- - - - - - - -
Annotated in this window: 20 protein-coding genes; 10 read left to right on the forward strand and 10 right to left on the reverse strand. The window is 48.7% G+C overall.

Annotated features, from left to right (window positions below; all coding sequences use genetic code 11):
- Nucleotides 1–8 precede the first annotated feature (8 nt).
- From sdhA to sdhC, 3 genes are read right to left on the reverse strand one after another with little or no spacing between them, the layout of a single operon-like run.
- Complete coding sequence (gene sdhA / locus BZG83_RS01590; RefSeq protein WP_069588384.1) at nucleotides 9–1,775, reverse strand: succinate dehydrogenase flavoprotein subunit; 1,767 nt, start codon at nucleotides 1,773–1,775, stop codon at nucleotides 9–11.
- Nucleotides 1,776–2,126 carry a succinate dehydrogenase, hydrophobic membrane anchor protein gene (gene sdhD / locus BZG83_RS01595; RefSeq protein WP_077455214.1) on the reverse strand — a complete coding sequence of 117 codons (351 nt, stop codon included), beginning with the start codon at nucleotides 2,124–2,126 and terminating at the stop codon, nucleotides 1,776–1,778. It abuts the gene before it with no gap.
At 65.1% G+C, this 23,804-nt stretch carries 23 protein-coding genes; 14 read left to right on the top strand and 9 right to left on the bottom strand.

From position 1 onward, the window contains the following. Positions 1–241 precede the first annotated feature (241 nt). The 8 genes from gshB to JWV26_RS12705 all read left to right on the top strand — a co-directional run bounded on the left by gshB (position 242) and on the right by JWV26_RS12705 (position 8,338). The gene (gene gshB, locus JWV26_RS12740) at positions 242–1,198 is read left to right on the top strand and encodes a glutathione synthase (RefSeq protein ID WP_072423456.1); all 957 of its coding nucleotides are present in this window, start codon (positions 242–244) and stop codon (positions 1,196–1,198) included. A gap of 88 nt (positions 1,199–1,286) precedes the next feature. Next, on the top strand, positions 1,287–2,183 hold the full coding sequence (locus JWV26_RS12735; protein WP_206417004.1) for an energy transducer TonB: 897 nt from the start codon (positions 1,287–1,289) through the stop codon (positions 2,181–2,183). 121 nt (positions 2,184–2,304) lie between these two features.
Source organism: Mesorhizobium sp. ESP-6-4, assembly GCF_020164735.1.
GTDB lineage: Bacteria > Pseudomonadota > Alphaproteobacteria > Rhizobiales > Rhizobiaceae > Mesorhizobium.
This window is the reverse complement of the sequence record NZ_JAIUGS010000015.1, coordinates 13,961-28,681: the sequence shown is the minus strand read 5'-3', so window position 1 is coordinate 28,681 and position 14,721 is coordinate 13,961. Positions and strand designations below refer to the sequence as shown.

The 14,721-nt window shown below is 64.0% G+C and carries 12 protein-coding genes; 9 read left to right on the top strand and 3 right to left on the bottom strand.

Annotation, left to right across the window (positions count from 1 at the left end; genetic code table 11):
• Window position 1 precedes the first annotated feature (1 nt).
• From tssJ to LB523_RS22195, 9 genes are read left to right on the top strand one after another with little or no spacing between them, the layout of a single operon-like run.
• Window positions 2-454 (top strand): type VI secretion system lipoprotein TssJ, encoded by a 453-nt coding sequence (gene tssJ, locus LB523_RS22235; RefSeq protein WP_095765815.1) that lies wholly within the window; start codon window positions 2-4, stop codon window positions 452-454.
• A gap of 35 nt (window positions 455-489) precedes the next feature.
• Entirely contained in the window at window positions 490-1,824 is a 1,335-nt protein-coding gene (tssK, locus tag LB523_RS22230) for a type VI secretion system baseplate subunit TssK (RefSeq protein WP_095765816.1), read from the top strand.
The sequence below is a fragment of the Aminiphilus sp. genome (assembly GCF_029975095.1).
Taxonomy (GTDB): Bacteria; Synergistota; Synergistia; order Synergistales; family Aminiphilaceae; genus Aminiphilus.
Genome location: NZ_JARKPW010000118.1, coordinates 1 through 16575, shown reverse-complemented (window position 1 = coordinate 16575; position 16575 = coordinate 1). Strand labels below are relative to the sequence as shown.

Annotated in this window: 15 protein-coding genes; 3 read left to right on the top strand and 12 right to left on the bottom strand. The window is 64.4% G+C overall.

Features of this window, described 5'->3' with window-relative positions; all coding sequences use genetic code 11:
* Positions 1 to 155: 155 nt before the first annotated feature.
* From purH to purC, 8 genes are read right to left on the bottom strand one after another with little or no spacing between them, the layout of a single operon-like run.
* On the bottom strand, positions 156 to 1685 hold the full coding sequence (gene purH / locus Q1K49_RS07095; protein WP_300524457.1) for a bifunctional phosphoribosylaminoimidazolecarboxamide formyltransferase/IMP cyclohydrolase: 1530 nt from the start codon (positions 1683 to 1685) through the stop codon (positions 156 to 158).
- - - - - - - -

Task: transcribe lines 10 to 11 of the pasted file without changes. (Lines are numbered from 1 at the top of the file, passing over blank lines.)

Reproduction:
GTDB lineage: Bacteria > Pseudomonadota > Alphaproteobacteria > Rhizobiales > Rhizobiaceae > Mesorhizobium.
This window is the reverse complement of the sequence record NZ_JAIUGS010000015.1, coordinates 13,961-28,681: the sequence shown is the minus strand read 5'-3', so window position 1 is coordinate 28,681 and position 14,721 is coordinate 13,961. Positions and strand designations below refer to the sequence as shown.